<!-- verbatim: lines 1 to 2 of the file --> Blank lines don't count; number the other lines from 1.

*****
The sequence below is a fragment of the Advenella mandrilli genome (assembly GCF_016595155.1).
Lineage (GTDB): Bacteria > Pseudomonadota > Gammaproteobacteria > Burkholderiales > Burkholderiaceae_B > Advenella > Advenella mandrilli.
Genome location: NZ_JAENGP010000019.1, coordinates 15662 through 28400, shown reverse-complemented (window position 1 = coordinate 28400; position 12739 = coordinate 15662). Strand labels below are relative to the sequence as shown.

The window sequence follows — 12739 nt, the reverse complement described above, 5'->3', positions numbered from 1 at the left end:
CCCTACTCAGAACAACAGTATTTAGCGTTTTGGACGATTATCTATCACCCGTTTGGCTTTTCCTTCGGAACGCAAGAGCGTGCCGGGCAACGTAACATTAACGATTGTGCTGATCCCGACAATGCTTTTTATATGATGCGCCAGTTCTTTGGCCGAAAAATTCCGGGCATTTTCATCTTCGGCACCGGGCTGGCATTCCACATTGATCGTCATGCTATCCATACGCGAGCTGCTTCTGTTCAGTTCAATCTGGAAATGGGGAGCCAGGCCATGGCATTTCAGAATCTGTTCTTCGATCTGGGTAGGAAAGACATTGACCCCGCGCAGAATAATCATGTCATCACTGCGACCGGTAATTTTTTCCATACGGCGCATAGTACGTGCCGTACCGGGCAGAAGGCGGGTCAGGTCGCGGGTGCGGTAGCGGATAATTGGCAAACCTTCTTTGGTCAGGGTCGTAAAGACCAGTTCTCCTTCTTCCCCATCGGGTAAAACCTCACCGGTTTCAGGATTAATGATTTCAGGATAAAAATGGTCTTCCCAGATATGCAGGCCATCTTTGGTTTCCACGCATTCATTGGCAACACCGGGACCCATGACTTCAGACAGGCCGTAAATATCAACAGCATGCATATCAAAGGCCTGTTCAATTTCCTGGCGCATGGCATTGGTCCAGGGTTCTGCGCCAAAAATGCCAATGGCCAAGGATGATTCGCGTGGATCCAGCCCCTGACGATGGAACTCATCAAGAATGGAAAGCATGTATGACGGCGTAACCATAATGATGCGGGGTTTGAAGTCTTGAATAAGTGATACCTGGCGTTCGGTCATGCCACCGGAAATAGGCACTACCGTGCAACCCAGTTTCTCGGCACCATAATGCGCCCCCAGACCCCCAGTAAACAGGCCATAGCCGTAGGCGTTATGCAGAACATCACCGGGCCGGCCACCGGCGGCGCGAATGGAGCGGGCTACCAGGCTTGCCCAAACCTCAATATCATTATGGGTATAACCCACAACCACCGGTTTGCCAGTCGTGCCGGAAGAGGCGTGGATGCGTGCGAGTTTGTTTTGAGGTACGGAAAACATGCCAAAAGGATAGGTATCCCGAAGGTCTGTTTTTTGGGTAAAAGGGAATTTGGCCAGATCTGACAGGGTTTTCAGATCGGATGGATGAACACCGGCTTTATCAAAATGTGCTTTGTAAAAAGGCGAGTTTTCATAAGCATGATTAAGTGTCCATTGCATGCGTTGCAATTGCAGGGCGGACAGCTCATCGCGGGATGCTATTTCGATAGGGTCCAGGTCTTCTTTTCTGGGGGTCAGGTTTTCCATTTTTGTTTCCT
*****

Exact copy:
The sequence below is a fragment of the Advenella mandrilli genome (assembly GCF_016595155.1).
Lineage (GTDB): Bacteria > Pseudomonadota > Gammaproteobacteria > Burkholderiales > Burkholderiaceae_B > Advenella > Advenella mandrilli.